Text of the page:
Happy New Year! We rang in 2018 in the frigid cold in Dick Copeland Town Square with about 500 brave souls after a night of revelry in warm & toasty venues and in the streets. We watched in awe as Frost Lion Ice carved a masterpiece out of ice blocks, we hoola hooped in LED glow, we kicked back in The Room Upstairs & Stages Music School watching great bands, we marveled at the construction of The Renaissance Theater, and we made colorful memories together that we’ll never forget.
It was the culmination of an eventful year, one that saw major strides forward-new possibilities, new faces & players. It was the year that our neighborhood took on a new name: The Mercer Street Grassroots District. And now, here we are in 2018-a year full of bright promise, brimming with projects in the works. There’s major construction and development occurring, businesses opening and brewing, nice residential units being created, long-standing goals being realized, and expansion, growth and creative action happening.
I’ll start where I left off in the last post, “Mercer Street Blossoming.”
Celebrate Princeton Street Fair was a smash; thousands of guests enjoyed live music and special performances by Cirque De Vol with their awe-inspiring aerial acrobatics, which added an exciting new dimension and flavor to the fair. Scores of vendors lined the streets and we danced, played and shared moments of connection. The event continues to grow each year and we look forward to celebrating again this year on Saturday, June 9th.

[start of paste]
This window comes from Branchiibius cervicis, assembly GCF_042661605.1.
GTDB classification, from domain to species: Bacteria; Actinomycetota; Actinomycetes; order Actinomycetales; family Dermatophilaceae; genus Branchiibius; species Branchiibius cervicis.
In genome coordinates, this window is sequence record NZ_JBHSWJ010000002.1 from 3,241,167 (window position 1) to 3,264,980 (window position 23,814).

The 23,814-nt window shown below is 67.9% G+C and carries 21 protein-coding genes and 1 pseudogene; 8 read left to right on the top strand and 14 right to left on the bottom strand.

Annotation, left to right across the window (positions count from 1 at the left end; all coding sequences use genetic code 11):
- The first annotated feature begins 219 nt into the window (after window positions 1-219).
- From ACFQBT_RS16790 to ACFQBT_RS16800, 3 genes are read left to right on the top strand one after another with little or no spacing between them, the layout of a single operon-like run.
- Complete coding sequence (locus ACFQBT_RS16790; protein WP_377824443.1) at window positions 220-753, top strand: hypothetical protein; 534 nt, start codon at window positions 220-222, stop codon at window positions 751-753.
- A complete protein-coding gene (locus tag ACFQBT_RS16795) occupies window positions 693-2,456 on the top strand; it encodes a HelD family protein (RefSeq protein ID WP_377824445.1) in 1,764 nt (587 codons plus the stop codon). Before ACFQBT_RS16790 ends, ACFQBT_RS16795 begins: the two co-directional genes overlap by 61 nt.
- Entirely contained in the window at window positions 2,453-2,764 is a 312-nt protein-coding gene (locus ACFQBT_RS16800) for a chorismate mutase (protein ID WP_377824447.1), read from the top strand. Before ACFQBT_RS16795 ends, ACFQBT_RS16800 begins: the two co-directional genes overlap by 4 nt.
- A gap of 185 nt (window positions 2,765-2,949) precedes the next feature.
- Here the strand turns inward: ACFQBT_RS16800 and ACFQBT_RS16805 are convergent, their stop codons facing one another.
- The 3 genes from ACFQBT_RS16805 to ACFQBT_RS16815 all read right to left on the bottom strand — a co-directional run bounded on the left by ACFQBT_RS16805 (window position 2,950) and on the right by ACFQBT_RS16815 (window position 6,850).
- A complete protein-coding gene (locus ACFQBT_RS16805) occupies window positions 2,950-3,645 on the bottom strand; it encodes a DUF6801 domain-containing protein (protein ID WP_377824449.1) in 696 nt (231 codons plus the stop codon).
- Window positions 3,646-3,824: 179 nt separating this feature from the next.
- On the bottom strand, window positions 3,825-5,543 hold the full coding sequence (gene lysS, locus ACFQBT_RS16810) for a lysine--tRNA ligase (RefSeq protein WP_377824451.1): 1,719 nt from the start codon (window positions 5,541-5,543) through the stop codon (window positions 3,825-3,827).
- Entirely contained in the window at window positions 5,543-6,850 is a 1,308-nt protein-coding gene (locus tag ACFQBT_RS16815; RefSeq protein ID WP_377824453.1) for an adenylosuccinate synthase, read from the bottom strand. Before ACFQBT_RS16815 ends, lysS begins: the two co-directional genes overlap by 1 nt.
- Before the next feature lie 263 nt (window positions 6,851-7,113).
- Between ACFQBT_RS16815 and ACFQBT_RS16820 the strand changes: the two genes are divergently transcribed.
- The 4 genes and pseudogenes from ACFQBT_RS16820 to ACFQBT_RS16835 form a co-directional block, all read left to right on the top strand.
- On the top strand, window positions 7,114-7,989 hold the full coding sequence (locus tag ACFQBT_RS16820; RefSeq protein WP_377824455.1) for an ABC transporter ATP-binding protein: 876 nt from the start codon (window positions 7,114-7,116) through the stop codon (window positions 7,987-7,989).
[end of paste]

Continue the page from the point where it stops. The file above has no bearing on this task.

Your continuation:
This past summer, Greg Puckett of Community Connections got to work creatively painting the ugliest spot in town and absolutely outdid himself! One man and a paintbrush can make a world of difference. He has transformed that spot that greeted visitors with a depressing, run-down hello to a place of bright color and vibrant signals of progress. Hats off to ya, Greg, and to your daughter Lauren & volunteers that assisted like The Day Report Center, Mercer County Teen Court, Mercer County Litter Control and more. Thanks to a grant from The Community Foundation of the Virginias and a match from Community Connections, they transformed that lot, which was a beast to tame.